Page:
The coldest air of the season is blasting through the United Kingdom and Ireland this week.
A low pressure system and associated cold front swept through the United Kingdom and Ireland earlier this week bringing rounds of wintry showers to many areas through midweek.
On Wednesday, parts of London saw their first snowflakes of the year as some heavier wintry showers moved through the city.
There was even some thunder with the strongest of the showers that moved through London and the rest of central England.
Snowflakes fall in Highgate Hill in North London on Wednesday, Nov. 20, 2013, from a wintry shower. Photo credit from twitter user @fairtradesleuth
There was no accumulation of snow in London, and most any of the accumulating snowfall that fell through Wednesday was confined to the higher terrain away from the coast.
London will end the week on a drier note, but the air will remain on the cool side. High temperatures will be held to 8 C (46 F) Friday and Saturday with near-freezing overnight lows.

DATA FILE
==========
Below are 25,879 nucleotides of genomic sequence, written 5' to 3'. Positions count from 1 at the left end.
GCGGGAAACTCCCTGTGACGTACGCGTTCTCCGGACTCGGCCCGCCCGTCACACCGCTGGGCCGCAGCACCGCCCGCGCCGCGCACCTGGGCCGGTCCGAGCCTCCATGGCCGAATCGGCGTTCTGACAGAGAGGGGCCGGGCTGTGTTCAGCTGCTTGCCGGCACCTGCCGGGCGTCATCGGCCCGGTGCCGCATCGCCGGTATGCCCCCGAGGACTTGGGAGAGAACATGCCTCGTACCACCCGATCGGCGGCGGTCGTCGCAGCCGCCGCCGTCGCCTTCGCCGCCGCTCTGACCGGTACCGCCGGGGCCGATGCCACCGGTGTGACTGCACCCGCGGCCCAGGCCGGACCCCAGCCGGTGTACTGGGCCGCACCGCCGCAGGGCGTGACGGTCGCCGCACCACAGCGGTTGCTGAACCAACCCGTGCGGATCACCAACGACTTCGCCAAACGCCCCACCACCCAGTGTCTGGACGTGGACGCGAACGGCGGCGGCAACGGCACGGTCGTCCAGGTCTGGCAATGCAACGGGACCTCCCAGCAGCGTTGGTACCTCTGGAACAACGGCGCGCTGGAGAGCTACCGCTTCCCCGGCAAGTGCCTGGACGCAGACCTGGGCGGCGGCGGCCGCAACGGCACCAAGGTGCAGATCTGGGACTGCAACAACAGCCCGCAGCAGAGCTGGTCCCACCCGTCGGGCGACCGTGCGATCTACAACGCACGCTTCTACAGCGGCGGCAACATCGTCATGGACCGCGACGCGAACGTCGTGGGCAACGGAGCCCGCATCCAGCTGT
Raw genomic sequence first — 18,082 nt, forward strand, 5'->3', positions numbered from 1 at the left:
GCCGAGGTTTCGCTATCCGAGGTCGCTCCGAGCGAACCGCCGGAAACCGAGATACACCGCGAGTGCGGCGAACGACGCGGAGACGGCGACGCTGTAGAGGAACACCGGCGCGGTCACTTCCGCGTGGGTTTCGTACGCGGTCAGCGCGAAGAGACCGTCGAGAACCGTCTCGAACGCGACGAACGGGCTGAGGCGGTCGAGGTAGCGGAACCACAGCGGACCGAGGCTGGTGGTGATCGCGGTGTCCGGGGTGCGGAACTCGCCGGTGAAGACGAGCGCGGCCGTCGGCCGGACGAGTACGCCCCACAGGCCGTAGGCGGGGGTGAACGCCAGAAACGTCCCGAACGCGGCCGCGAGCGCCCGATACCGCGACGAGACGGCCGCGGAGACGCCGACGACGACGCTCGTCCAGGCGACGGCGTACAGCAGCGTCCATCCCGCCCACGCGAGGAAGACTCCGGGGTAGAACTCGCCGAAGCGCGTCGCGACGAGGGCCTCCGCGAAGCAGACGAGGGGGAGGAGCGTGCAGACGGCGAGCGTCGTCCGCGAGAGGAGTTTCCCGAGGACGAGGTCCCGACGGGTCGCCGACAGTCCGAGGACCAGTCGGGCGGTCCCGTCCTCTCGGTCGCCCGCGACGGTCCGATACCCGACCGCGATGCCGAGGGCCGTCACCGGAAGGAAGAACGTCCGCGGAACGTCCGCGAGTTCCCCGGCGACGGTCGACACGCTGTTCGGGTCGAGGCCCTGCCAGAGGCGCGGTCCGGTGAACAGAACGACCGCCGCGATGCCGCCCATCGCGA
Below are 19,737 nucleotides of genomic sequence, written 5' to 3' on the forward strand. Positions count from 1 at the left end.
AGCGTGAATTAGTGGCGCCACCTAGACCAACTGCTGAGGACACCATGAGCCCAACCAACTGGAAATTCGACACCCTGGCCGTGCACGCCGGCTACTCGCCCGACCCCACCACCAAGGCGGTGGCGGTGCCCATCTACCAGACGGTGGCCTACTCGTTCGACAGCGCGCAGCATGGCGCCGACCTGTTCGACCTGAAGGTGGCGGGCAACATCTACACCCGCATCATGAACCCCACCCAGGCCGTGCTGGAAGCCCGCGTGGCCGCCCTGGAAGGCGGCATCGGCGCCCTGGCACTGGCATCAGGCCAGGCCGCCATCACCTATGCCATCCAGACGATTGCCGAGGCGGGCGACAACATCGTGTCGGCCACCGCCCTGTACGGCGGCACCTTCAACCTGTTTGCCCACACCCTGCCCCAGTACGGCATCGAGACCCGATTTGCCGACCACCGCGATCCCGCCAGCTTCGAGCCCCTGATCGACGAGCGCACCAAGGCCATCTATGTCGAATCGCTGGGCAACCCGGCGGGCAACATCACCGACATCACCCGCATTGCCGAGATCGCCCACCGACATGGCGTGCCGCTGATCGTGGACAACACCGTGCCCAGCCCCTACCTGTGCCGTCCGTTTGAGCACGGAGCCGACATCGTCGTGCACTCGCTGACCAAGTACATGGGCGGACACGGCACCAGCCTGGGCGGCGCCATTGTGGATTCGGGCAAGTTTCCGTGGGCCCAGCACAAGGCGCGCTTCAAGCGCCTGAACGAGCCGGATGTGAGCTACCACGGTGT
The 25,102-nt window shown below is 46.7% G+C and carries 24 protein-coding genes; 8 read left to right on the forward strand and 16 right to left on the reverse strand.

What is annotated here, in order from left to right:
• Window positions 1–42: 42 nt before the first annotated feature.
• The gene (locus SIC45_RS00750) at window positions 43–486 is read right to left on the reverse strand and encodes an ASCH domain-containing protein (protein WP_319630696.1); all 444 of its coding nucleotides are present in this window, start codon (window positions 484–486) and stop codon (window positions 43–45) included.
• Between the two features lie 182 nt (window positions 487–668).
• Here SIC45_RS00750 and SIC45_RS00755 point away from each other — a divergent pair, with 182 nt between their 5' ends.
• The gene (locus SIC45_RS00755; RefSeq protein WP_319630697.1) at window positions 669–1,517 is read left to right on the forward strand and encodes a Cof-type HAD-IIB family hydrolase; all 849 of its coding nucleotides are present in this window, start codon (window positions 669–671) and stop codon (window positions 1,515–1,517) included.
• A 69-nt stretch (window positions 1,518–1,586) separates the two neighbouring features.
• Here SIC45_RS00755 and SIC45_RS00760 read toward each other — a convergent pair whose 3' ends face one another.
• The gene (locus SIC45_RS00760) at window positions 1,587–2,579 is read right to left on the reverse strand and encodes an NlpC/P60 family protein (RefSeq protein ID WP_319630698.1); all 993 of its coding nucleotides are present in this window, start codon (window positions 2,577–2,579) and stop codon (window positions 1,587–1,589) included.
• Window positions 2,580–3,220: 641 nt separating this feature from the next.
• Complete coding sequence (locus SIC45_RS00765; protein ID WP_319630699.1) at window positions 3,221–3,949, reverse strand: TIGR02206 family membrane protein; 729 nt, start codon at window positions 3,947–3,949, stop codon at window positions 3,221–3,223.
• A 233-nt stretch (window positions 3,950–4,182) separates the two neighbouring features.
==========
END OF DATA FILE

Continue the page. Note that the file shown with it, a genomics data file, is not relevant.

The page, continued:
The normal high temperature in London this time of year is 9.4 C (49 F), while the normal low temperature is 5.0 C (41 F).
Multiple tornadoes touched down across Indiana on Wednesday afternoon, one of which flattened a Starbucks in the town of Kokomo
A budding tropical disturbance has the potential to strengthen significantly and reach Florida and the Bahamas with strong winds, coastal flooding and torrential rainfall during Sunday and Monday.
Rounds of showers and thunderstorms will bring the potential for flash flooding and localized damaging wind gusts through Thursday.
Stargazers will want to dig out their binoculars and telescopes this weekend as Venus and Jupiter shine so close that they appear as one large, bright star in the evening sky.
Following a taste of autumn chill to start the week, is summer heat and humidity over for the northeastern United States?
A deadly earthquake struck central Italy at 3:36 a.m. local time on Wednesday with tremors felt as far away as the capital city of Rome.
North Dakota (1991)
Huge hail caused severe damage in eastern North Dakota. Some hail was as large as six inches in diameter. Holes were punched in roofs and 16,000 acres of crops were destroyed.
The remains of Typhoon Holly brought heavy rains and flooding to south-central Alaska with heavy snow inland. (4-foot drifts at Denali National Park).
Hampton Roads, VA (1990)
Very heavy rain fell during the morning, causing widespread flooding. There was also 7.33 inches of rain at Virginia Beach. Between 4 and 5 inches of rain fell at Hampton Roads.